Effective Game Music

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This tutorial is licensed under CC BY 4.0. Please refer to the license text if you wish to reuse, share or remix the content contained within this tutorial.

How to Explain Your Ideas

One of the most important things a developer needs to do is explain what he/she wants to the person writing the music, or if they are instead aiming to find music, try to understand the mood you are trying to portray and express that in words. Specificity is a great thing, but try not to get too specific.

The easiest way to go about this is to follow a simple acronym (DEEP):

Describe how the character or player should feel.

Elaborate by explaining the feel of the environment the player is in with adjectives- dark? spooky?

Explain the environment in detail- only a few sentences though, no need to say too much! Plot is needed here, and concept art is good too!

Place the music in the plot relative to other musical cues and the rest of the story.

Also be sure to note the estimated duration, whether or not the track should be a loop, and any cues that need to happen at certain points (if it is a song).

If you have the urge to link examples such as pieces on youtube, note two things:

1. The composer, regardless of what you like and imagine the music as, will imagine the music his/her own way. Giving them your interpretation in a "completed" form is hindering them from using their full creativity. In addition, an example with a style that is unlike what you expect of them OR not familiar to the composer is likely of no use to the composer. EXPLAIN why you linked them to the piece!

2. Sometimes it is best to find pieces by the composer him/herself that are close to what you want and elaborate on where to go from there.

Often times, if you have a "this is JUST like what I want!" piece, it will lead to the composer being urged to copy the piece, which is not fun and can get awkward, aside from it defeating the purpose of even hiring a composer when you could just illegally rip the music you liked so much. Composers are there to add unique character and enhance your work, not make sound-alikes of your favorite videogame soundtracks at your pleasure.

I have had times where someone linked me to an old 8-bit song they loved and said it was like what they wanted me to write. I had to make it clear that my style was not compatible with that and if I were to write music for them, it would be orchestral in nature.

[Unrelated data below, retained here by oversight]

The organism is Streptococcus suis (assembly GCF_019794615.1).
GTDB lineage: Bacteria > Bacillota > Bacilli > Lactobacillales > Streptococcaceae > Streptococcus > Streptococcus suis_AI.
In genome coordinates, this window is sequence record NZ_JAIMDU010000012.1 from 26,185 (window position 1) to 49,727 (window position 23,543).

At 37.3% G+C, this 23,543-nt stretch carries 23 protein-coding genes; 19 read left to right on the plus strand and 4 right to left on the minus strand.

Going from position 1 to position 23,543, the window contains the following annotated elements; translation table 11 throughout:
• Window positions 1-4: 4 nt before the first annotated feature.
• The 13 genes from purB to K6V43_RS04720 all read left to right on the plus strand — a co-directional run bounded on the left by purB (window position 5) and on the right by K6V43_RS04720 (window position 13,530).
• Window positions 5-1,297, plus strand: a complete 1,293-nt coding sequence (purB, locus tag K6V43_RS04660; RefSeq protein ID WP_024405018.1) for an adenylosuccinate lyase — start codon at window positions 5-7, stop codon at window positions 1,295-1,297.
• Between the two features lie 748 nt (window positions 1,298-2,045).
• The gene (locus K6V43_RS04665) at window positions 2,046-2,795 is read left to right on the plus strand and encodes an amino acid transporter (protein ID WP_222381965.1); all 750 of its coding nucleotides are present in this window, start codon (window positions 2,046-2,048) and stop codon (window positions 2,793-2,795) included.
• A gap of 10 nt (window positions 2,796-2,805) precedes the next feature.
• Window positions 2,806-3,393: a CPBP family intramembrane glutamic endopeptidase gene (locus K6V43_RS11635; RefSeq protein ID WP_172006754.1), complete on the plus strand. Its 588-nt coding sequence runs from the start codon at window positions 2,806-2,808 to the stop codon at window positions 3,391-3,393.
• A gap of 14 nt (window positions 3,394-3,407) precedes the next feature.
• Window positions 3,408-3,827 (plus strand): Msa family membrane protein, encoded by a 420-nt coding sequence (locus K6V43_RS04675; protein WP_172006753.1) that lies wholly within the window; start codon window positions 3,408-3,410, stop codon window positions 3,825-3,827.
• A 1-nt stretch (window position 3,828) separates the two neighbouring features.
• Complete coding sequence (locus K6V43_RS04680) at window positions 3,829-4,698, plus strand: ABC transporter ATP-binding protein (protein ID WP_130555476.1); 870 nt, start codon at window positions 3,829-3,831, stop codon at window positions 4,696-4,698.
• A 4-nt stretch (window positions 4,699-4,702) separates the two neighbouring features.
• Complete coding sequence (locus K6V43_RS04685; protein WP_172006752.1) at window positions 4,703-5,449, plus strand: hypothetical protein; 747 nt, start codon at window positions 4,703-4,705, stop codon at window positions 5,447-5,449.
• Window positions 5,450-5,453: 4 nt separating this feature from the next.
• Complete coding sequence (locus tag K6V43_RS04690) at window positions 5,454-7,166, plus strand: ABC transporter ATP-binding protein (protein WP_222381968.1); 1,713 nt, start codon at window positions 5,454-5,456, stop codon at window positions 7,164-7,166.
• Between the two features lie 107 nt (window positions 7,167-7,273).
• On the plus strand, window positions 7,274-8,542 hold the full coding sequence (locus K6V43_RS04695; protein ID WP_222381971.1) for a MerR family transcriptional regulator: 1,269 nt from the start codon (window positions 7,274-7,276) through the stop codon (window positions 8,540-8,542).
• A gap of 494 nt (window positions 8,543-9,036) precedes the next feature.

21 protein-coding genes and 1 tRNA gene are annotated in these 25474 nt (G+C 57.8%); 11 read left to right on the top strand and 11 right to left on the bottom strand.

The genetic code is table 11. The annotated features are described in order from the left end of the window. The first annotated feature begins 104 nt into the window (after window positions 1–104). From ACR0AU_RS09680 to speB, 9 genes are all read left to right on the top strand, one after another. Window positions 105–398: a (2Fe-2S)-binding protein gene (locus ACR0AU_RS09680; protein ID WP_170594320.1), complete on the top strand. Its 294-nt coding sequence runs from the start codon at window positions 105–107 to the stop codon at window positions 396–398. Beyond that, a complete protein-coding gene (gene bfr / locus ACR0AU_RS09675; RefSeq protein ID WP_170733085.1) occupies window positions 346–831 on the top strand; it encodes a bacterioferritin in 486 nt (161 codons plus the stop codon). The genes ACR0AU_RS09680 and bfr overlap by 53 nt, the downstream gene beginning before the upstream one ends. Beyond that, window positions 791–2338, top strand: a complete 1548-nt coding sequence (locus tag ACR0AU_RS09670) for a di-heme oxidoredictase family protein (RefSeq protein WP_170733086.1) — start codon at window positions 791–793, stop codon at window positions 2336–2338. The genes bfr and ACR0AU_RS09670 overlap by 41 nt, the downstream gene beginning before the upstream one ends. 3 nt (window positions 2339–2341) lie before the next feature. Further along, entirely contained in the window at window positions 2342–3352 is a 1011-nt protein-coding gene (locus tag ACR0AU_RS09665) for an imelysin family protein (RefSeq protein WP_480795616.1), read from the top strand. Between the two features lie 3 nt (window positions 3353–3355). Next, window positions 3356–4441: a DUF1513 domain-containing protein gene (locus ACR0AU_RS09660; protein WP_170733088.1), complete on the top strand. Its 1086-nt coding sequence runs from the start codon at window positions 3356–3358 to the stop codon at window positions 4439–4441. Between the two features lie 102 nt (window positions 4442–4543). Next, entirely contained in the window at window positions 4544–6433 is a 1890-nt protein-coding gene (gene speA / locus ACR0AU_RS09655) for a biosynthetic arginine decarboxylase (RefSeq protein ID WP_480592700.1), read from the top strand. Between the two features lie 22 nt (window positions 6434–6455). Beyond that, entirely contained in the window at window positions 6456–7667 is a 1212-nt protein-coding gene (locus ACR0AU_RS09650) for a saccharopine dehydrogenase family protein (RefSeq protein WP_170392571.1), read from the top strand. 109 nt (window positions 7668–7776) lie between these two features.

The Project Outline

Project outlines, or documents that outline the entire list of music you require (sometimes referred to as cue lists), are great. Follow the DEEP strategy outlined above for every piece and then send it to the composer(s). This is very important and will be the framework from which the composer will construct the score. The composer may wish to ask more questions aside from those in DEEP for further instructions, and some composers prefer more discussion than others.

Also be sure to outline: Optimal filetype (if you don't know, let them know what filetypes your game engine supports and ask for their opinion), estimated total duration, and any other information on the soundtrack (such as a general mood for the music or such). Also note if you want the composer to use a central melody to symbolize the character/game/story or not.

Here's an example of a good passage from a project outline (you might recognize this silly game concept from my other tutorial):

Making up a document like this and sending it to the composer is a major help in getting your ideas across cleanly and efficiently. This also makes those long back-and-forth e-mails and chats not as necessary and organizes all that might go on in one of those in one solid document. In addition, this won't get buried in your conversation and is much less likely to get lost somewhere as long as the composer is organized. You can also consider using a Google Doc or Skyedrive Document.

Another and also extremely useful way to present your plan is a spreadsheet version of the outline. This can compile things nicely and keeps you from getting too wordy with the limited space. I have had great success with this technique, and it's sometimes even easier than a project outline! The best approach is one similar to the outline below:


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